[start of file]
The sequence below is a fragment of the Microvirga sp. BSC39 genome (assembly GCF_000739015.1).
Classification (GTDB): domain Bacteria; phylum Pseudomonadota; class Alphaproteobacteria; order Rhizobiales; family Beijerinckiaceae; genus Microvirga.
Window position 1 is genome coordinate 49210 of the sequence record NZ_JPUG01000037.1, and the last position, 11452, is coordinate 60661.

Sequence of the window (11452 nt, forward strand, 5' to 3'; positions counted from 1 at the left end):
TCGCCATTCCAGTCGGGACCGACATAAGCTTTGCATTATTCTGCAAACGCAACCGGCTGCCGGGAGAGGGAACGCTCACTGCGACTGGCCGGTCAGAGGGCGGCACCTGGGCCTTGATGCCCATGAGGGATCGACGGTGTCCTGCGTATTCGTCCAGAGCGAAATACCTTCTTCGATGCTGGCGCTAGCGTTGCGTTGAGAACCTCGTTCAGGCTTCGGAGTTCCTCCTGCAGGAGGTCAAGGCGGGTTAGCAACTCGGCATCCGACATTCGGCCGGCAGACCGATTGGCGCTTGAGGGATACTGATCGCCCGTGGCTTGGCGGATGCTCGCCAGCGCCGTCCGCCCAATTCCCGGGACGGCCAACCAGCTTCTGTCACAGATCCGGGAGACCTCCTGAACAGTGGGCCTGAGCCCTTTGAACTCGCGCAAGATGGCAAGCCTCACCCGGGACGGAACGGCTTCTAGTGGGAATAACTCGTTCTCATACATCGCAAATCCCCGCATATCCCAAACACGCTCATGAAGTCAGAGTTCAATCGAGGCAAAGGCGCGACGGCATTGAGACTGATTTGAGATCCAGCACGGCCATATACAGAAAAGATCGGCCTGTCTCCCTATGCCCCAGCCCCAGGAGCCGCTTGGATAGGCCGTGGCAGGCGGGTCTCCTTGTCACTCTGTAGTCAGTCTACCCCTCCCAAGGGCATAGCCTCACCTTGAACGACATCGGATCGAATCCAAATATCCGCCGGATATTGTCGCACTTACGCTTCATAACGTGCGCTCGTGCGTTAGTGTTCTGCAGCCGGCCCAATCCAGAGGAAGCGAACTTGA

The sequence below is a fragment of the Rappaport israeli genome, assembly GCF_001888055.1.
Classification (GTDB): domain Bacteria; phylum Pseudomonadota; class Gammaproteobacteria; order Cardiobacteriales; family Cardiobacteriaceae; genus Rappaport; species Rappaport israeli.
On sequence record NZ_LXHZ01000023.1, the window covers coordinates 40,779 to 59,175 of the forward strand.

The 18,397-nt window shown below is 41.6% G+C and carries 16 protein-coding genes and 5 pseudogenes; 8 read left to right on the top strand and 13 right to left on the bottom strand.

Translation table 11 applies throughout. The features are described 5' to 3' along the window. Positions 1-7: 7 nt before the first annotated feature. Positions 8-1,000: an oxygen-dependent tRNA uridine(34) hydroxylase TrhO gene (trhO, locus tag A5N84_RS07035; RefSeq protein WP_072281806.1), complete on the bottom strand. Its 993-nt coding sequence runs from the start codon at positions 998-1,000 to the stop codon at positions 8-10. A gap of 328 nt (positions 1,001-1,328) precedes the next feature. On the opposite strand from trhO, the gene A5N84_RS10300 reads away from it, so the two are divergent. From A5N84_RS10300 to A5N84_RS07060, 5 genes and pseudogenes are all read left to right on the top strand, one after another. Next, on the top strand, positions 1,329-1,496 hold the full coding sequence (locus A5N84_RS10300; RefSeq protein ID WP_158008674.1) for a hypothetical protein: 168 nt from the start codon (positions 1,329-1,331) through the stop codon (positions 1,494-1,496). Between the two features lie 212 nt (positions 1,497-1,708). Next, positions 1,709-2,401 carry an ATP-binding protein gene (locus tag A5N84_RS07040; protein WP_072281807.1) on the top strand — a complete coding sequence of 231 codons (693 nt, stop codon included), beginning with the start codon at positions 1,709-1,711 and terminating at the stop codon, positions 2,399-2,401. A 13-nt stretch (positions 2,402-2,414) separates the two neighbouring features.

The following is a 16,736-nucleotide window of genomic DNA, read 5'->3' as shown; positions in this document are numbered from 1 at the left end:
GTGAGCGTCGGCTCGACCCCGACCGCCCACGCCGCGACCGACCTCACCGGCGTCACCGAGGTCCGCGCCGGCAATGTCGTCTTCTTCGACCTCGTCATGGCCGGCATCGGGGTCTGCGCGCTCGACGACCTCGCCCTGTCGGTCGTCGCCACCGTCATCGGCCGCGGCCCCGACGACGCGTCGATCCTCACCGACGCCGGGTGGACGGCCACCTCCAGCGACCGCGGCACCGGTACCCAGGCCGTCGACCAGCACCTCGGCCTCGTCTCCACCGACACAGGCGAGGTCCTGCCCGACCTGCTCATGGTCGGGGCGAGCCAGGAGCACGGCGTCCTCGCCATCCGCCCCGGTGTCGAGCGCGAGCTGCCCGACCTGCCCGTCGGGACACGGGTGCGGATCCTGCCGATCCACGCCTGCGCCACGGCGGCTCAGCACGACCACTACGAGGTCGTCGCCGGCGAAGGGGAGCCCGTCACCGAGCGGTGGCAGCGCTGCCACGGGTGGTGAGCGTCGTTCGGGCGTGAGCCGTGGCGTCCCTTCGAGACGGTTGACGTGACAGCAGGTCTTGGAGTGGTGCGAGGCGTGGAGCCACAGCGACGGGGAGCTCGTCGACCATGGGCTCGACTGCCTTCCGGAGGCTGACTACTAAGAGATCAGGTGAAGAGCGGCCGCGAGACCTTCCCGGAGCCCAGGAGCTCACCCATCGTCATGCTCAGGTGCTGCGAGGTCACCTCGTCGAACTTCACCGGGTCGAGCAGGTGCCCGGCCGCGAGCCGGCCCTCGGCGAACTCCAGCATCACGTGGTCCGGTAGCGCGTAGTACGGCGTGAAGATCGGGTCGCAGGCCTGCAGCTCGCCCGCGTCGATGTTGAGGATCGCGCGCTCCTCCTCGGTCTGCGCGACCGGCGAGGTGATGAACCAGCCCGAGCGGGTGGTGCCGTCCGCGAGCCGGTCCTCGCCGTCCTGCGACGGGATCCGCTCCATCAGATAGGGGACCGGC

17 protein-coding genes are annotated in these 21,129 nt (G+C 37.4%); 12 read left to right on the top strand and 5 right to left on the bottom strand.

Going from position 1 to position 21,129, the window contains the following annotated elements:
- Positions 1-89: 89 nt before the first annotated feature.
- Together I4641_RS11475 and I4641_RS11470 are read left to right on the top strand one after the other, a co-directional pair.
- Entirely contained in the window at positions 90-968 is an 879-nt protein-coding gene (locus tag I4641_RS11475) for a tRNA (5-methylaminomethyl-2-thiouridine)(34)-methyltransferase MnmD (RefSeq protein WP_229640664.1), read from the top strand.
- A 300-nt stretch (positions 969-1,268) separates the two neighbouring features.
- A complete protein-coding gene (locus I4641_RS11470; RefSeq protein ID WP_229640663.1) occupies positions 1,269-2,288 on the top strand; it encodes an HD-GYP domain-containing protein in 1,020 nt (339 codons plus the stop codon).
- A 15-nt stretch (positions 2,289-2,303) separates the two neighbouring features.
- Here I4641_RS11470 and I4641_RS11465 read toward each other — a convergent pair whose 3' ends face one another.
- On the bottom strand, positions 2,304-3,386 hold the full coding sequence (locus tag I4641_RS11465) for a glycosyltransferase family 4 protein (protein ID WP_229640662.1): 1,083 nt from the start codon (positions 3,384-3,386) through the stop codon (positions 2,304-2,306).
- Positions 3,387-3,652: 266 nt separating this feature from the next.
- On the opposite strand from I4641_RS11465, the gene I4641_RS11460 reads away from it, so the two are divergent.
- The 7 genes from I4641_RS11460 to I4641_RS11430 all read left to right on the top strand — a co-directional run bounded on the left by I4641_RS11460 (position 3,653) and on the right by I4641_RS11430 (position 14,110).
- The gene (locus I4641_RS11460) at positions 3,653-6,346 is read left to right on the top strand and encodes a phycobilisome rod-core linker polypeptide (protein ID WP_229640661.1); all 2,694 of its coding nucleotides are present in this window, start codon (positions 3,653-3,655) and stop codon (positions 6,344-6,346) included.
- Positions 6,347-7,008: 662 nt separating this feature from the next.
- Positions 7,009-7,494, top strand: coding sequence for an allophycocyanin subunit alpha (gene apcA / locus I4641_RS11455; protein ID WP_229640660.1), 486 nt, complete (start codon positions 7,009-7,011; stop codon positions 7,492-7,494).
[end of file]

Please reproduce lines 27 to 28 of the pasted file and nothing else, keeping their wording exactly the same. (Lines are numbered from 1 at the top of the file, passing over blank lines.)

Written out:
- Positions 6,347-7,008: 662 nt separating this feature from the next.
- Positions 7,009-7,494, top strand: coding sequence for an allophycocyanin subunit alpha (gene apcA / locus I4641_RS11455; protein ID WP_229640660.1), 486 nt, complete (start codon positions 7,009-7,011; stop codon positions 7,492-7,494).